Bali visit inspires still-life fascination


East Coast Series: Under the Shadow tells the struggles of fishermen as seen through their eyes.

ARTIST Liew Choong Ching has found new inspirations after his recent visits to Bali.  

The Jerantut-born broke away from his standard figurative paintings of orang asli to delve into still life, which he grew to like by the day. 

“After my exhibition at the Hillside Corner Restaurant (in Wangsa Ukay), I visited Bali for the fourth time early this year. I was fascinated by the scenery and culture there.  

“During the trip, I started painting still life and incorporated several things I saw there such as frangipani and Hindu-influenced masks,” he said during a recent interview. 

“Still-life painting has been a major change for me. In the past, I tended to portray kampung lifestyle and activities in padi fields, and usually those carried out by groups of people.  

“But now with still-life painting, I have to use my imagination freely and it is no longer restricted by reasoning,” he said.  

Liew said he could now determine the arrangement and composition of his work to his liking without referring too often to real-life subjects or orientation.  

For example, he has depicted mangosteen, frangipani and hibiscus, all of them in three-dimensional form on a contrasting two-dimensional table. 

Despite his new spectrum of interest, Liew said he is still producing his orang asli and Bali series, which depict the indigenous people in his hometown and those at the exotic island.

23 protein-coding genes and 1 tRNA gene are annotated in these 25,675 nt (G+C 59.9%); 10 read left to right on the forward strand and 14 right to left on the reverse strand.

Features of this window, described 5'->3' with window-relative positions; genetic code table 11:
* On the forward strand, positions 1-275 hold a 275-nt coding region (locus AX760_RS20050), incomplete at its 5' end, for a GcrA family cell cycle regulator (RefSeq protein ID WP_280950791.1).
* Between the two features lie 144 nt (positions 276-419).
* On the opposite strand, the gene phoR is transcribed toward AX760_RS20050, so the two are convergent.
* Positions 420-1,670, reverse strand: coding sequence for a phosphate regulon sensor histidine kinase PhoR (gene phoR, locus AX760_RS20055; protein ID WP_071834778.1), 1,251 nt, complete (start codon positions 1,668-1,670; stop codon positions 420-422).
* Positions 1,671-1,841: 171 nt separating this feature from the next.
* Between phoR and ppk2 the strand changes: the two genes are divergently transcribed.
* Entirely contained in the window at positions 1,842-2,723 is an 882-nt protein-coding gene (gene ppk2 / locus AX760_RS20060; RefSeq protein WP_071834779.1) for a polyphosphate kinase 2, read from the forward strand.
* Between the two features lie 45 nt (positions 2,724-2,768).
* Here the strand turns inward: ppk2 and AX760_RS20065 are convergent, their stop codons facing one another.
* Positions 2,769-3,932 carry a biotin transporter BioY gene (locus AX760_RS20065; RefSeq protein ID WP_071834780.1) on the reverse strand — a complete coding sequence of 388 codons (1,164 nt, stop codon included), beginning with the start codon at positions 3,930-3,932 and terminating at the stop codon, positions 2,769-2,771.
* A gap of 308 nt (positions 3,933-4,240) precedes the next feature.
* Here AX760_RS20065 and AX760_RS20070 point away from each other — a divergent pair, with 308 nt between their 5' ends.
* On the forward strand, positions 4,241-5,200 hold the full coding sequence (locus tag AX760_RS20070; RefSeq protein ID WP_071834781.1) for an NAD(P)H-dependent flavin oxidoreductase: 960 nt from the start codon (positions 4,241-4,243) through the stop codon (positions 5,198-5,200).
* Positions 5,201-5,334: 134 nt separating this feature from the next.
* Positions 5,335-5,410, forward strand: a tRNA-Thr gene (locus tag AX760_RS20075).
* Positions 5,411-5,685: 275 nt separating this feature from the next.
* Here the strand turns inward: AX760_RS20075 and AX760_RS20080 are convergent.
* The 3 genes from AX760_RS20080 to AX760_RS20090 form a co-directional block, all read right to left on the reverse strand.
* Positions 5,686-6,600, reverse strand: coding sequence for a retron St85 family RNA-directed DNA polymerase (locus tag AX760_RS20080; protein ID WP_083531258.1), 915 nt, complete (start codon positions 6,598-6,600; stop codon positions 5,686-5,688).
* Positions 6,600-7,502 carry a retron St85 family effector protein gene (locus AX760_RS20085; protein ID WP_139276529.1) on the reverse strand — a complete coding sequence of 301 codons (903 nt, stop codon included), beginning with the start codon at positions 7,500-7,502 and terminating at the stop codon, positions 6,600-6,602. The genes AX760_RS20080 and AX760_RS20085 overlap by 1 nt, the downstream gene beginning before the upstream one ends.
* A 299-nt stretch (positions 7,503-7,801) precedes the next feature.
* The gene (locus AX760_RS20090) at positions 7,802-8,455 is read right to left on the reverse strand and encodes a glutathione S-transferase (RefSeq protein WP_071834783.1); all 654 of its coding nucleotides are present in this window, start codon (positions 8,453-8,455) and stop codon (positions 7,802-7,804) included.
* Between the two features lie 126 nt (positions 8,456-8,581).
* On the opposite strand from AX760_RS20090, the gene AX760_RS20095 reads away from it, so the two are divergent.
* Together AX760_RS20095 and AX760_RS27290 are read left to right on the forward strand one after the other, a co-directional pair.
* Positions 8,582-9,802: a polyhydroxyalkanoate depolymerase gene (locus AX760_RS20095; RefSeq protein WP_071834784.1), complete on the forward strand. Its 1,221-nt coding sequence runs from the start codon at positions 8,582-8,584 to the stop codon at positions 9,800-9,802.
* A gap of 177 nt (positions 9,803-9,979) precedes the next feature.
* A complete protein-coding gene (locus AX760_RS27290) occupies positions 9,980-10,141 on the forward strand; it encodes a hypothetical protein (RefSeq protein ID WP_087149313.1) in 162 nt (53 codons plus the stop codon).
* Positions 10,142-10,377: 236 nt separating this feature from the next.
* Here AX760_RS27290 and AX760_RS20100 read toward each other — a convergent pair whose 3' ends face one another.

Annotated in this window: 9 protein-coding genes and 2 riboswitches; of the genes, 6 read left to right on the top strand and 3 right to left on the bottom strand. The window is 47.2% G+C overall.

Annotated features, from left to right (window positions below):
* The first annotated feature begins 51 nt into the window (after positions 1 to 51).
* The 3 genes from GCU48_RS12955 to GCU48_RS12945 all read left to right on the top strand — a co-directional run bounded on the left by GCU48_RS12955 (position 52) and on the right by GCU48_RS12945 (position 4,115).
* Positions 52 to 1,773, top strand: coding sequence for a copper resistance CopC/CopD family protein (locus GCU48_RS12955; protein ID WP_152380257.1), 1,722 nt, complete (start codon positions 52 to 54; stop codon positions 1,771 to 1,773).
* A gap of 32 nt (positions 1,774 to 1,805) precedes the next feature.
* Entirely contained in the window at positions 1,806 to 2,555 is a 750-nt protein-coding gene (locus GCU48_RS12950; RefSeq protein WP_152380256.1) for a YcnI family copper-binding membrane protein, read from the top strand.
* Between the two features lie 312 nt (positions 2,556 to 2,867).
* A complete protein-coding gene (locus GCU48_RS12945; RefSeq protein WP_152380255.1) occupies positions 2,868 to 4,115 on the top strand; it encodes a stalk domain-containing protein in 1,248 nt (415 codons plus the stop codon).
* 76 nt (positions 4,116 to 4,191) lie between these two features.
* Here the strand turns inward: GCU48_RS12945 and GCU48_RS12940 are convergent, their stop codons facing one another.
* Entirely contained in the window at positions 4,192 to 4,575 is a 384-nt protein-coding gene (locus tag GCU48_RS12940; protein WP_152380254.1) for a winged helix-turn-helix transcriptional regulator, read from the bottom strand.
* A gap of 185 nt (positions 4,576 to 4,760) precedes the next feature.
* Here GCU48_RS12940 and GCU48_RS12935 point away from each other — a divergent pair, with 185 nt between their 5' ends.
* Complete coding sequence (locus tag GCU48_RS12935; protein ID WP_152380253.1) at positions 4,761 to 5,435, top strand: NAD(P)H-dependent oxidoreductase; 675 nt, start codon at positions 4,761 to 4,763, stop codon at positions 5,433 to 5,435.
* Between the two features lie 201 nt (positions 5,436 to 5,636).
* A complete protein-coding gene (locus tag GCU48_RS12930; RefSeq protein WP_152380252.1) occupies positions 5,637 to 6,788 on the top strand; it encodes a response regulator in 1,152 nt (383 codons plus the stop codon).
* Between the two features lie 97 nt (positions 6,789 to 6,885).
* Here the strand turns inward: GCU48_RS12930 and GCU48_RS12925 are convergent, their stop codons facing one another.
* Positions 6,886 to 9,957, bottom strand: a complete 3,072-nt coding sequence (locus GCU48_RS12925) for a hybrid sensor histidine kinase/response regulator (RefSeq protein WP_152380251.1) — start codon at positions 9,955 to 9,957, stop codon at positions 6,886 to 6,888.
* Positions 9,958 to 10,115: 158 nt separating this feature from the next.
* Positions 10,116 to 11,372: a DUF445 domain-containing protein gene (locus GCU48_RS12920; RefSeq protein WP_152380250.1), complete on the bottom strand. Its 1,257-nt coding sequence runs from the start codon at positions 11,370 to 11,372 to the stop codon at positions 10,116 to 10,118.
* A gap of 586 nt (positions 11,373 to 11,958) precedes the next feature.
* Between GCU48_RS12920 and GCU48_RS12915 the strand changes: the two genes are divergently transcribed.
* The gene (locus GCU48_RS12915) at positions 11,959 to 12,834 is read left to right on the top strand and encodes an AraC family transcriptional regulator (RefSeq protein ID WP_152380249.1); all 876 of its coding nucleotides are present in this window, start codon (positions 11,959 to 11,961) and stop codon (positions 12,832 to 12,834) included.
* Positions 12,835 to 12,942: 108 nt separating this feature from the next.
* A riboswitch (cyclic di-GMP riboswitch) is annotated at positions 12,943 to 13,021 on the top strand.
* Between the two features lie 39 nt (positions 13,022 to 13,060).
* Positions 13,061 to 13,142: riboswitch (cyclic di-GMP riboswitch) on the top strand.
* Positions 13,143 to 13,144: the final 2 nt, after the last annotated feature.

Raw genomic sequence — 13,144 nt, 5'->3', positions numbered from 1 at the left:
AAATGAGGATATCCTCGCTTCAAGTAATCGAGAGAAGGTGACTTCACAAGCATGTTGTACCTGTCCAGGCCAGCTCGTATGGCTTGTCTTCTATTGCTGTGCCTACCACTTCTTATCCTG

One of the most eye-catching pieces that still captures his spirit and love for figurative painting is the piece entitled Legong Dancer

“Legong dance is a world famous cultural dance which is performed in places like Ubud in Bali. During my visit there, I saw this dancer who was standing alone outside the dance hall.  

“She might look joyful during her performance but she seemed to be lonely and was pondering over something. I wanted to capture that moment,” he said. 

Liew explaining how he moved from figurative to still-life paintings. In the background are some of his still-life works.

He added that he was still painting fishermen from the East Coast but he has given his works a twist. 

“This time, each piece tells a story of the fishermen’s struggles as seen through their eyes under the shadow of their hats. 

“Despite their struggles, they are determined to carry on with life,” he said. 

Badan Warisan Malaysia is at 2 Jalan Stonor, Kuala Lumpur. It is open from 10am to 5.30pm from Monday through Saturday. The exhibition will end on Oct 28.  

For more detail, call 03-2144 9273.  

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